BACKGROUND: Human coronaviruses (HCoVs) cause a comprehensive clinic ranging from asymptomatic course to pneumonia. We aimed to describe the HCoV infections in children to determine the clinical status and coinfection effects in a five-year retrospective surveillance study. The primary outcome was admission to the intensive care unit (ICU) and the secondary outcome was the need of high oxygen support. METHODS: Between September 2015 and November 2020, all patients whose reverse transcription polymerase chain reaction (RT-PCR) tests were positive were determined and patients with HCoVs were included in the study. Demographical characteristics, underlying chronic diseases, clinical diagnosis, laboratory data, subtypes of HCoVs, radiological findings, treatments, hospitalization, and ICU admission were analyzed. RESULTS: Of the 2606 children, the overall respiratory tract virus detection rate was 82.4%. Among these, 98 cases were HCoVs positive and of these 80 (81.6%) were under five years of age and most of the patients were admitted to the hospital in spring and 70% were a mixed infection with other respiratory viruses. Since lower respiratory tract infections are more common in HCoV coinfections, a significant difference was found in clinical diagnosis (p < 0.001). The presence of hypoxia (p=0.003) and underlying disease (p=0.004) were found to be significantly more common in patients admitted to the ICU. The presence of hypoxia, infiltration on chest X-ray, and elevated C-reactive protein levels were more frequently determined in patients who received high oxygen support (p=0.001, p=0.036, p=0.004, respectively). CONCLUSIONS: Clinical findings may be more severe if HCoVs, which generally cause mild respiratory disease, are coinfected with another viral agent.


Subject(s)
Coronavirus Infections , Coronavirus , Respiratory Tract Infections , Child , Coronavirus Infections/diagnosis , Coronavirus Infections/epidemiology , Coronavirus Infections/therapy , Humans , Hypoxia/etiology , Infant , Oxygen , Respiratory Tract Infections/epidemiology , Retrospective Studies , Seasons
17.
Blood ; 140(3): 196-207, 2022 07 21.
Article in English | MEDLINE | ID: covidwho-1951013

ABSTRACT

As the coronavirus disease (COVID-19) pandemic led to a global health crisis, there were limited treatment options and no prophylactic therapies for those exposed to severe acute respiratory syndrome coronavirus 2 (SARS-CoV-2). Convalescent plasma is quick to implement, potentially provides benefits, and has a good safety profile. The therapeutic potential of COVID-19 convalescent plasma (CCP) is likely mediated by antibodies through direct viral neutralization and Fc-dependent functions such as a phagocytosis, complement activation, and antibody-dependent cellular cytotoxicity. In the United States, CCP became one of the most common treatments with more than a half million units transfused despite limited efficacy data. More than a dozen randomized trials now demonstrate that CCP does not provide benefit for those hospitalized with moderate to severe disease. However, similar to other passive antibody therapies, CCP is beneficial for early disease when provided to elderly outpatients within 72 hours after symptom onset. Only high-titer CCP should be transfused. CCP should also be considered for immunosuppressed patients with COVID-19. CCP collected in proximity, by time and location, to the patient may be more beneficial because of SARS-CoV-2 variants. Additional randomized trial data are still accruing and should be incorporated with other trial data to optimize CCP indications.


Subject(s)
COVID-19 , Coronavirus Infections , Coronavirus , Pneumonia, Viral , Aged , Antibodies, Viral , Betacoronavirus , COVID-19/therapy , Coronavirus Infections/therapy , Humans , Immunization, Passive , Pneumonia, Viral/therapy , SARS-CoV-2 , United States
19.
Zhonghua Wei Zhong Bing Ji Jiu Yi Xue ; 34(5): 481-484, 2022 May.
Article in Chinese | MEDLINE | ID: covidwho-1903529

ABSTRACT

OBJECTIVE: To investigate the curative efficacy and application value of convalescent plasma (CP) in severe and critical coronavirus disease 2019 (COVID-19) caused by Delta variant. METHODS: The treatment process and results of CP therapy for a patient with critical COVID-19 caused by Delta variant were reported. The clinical application value of CP for COVID-19 caused by Delta variant was analyzed along with the literature review. RESULTS: Our case was a 50-year-old male, who was imported from abroad and had not been vaccinated against COVID-19. The novel coronavirus nucleic acid test was negative before entry. On the second day after entry, fever occurred, novel coronavirus nucleic acid test was positive. Chest CT images showed bilateral multiple mottling and ground-glass opacity with symptoms of nausea, headache, loss of appetite, diarrhea, but no running nose, nasal obstruction, dyspnea, abnormal smell and taste. The infection rapidly developed from medium to critical. On the basis of standard treatment, Delta variant CP was intravenous dripped on the 10th day of hospital admission (the 6th day after becoming severe). The patient's condition improved rapidly. CONCLUSIONS: The curative efficacy evaluation of this patient proved that CP therapy is of great value in the treatment of severe and critical COVID-19.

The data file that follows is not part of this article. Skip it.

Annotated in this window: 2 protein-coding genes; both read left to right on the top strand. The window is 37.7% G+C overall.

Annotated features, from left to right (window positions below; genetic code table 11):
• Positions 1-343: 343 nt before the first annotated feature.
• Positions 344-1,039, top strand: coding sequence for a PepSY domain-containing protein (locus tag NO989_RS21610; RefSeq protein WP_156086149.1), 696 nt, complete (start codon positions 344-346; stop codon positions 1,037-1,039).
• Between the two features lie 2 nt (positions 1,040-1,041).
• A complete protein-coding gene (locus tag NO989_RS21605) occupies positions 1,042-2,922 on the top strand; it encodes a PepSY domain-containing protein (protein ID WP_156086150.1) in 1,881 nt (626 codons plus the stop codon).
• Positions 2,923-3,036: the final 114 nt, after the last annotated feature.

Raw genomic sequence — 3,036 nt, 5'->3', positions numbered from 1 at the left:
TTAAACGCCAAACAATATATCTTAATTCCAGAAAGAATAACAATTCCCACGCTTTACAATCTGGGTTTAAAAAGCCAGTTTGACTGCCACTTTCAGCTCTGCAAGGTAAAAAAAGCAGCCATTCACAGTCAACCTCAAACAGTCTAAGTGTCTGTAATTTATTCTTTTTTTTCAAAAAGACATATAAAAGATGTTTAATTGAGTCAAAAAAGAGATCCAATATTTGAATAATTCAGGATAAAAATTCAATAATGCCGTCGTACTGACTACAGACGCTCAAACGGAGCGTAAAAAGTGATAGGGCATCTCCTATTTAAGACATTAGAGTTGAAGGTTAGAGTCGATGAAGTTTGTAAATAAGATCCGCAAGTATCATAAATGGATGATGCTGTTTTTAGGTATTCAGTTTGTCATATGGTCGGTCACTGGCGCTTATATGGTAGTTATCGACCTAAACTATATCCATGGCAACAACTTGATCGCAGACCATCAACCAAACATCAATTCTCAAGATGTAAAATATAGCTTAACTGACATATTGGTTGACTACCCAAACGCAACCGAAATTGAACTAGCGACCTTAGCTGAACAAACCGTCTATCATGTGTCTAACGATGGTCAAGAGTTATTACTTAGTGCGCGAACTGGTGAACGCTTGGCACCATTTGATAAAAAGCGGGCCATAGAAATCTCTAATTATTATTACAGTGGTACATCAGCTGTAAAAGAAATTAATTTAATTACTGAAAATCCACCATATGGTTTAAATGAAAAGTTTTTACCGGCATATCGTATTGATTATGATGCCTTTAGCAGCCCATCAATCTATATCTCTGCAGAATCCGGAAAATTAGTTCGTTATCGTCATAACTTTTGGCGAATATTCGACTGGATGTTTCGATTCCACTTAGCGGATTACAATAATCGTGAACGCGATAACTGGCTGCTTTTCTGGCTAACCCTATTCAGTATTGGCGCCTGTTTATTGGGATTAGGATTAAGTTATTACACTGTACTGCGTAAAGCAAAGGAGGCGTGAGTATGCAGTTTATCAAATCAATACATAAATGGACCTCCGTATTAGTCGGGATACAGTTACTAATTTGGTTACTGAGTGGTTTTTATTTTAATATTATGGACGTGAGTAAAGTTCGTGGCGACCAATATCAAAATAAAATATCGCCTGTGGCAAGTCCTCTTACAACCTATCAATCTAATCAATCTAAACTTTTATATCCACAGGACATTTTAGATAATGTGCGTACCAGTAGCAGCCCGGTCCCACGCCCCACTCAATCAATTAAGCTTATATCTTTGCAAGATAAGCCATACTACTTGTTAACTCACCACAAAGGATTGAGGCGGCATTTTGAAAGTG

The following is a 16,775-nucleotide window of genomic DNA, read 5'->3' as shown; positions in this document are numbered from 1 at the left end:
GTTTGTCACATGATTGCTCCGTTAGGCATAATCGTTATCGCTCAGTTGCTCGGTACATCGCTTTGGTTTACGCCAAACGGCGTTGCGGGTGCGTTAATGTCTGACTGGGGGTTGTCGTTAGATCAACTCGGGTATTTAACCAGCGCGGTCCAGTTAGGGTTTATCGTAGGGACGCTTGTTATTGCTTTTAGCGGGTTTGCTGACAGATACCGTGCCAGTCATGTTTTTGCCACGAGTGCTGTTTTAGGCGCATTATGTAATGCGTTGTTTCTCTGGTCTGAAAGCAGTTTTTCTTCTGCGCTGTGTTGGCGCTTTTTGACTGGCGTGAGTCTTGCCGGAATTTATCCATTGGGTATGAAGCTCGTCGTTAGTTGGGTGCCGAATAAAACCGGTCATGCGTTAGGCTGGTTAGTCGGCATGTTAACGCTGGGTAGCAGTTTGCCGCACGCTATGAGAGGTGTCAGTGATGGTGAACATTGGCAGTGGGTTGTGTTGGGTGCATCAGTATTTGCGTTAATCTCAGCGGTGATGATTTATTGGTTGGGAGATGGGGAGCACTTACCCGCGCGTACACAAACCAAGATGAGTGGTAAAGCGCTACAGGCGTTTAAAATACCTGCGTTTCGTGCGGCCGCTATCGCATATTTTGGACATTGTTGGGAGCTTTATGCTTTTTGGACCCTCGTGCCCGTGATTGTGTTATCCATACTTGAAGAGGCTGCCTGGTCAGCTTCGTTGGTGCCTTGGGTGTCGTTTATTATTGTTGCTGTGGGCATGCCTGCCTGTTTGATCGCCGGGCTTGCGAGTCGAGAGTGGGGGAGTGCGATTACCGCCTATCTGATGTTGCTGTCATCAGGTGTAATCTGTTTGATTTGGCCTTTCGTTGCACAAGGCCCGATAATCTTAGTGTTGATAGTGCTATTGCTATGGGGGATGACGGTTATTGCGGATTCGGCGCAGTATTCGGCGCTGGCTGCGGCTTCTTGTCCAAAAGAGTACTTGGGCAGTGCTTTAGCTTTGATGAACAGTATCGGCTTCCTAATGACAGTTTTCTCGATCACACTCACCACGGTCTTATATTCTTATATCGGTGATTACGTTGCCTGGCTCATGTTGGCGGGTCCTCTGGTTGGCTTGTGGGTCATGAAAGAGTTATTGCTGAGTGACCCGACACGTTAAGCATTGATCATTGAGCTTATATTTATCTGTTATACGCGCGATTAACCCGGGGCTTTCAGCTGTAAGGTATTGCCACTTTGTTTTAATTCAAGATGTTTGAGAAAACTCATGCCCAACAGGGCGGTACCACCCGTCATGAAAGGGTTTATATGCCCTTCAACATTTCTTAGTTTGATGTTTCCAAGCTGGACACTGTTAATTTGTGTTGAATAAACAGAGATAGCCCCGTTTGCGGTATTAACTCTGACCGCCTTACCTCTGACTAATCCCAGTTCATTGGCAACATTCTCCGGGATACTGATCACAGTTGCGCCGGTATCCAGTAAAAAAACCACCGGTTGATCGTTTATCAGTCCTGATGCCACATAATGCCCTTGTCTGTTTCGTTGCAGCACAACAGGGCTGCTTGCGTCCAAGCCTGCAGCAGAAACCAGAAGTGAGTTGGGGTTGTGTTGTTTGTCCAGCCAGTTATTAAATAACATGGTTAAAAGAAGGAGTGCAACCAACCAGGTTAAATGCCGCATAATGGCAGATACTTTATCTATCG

Subject(s)
COVID-19 , Coronavirus Infections , Nucleic Acids , Pneumonia, Viral , Betacoronavirus , COVID-19/therapy , Coronavirus Infections/diagnosis , Coronavirus Infections/therapy , Humans , Immunization, Passive , Male , Middle Aged , Pandemics , Pneumonia, Viral/diagnosis , Pneumonia, Viral/therapy , SARS-CoV-2
20.
MMWR Morb Mortal Wkly Rep ; 69(46): 1725-1729, 2020 11 20.
Article in English | MEDLINE | ID: covidwho-1876240

ABSTRACT

New York City (NYC) was an epicenter of the coronavirus disease 2019 (COVID-19) outbreak in the United States during spring 2020 (1). During March-May 2020, approximately 203,000 laboratory-confirmed COVID-19 cases were reported to the NYC Department of Health and Mental Hygiene (DOHMH). To obtain more complete data, DOHMH used supplementary information sources and relied on direct data importation and matching of patient identifiers for data on hospitalization status, the occurrence of death, race/ethnicity, and presence of underlying medical conditions. The highest rates of cases, hospitalizations, and deaths were concentrated in communities of color, high-poverty areas, and among persons aged ≥75 years or with underlying conditions. The crude fatality rate was 9.2% overall and 32.1% among hospitalized patients. Using these data to prevent additional infections among NYC residents during subsequent waves of the pandemic, particularly among those at highest risk for hospitalization and death, is critical. Mitigating COVID-19 transmission among vulnerable groups at high risk for hospitalization and death is an urgent priority. Similar to NYC, other jurisdictions might find the use of supplementary information sources valuable in their efforts to prevent COVID-19 infections.


Subject(s)
Coronavirus Infections/epidemiology , Disease Outbreaks , Pneumonia, Viral/epidemiology , Adolescent , Adult , Aged , Betacoronavirus/isolation & purification , COVID-19 , COVID-19 Testing , Child , Child, Preschool , Clinical Laboratory Techniques , Coronavirus Infections/diagnosis , Coronavirus Infections/mortality , Coronavirus Infections/therapy , Female , Hospitalization/statistics & numerical data , Humans , Infant , Infant, Newborn , Male , Middle Aged , New York City/epidemiology , Pandemics , Pneumonia, Viral/diagnosis , Pneumonia, Viral/mortality , Pneumonia, Viral/therapy , SARS-CoV-2 , Young Adult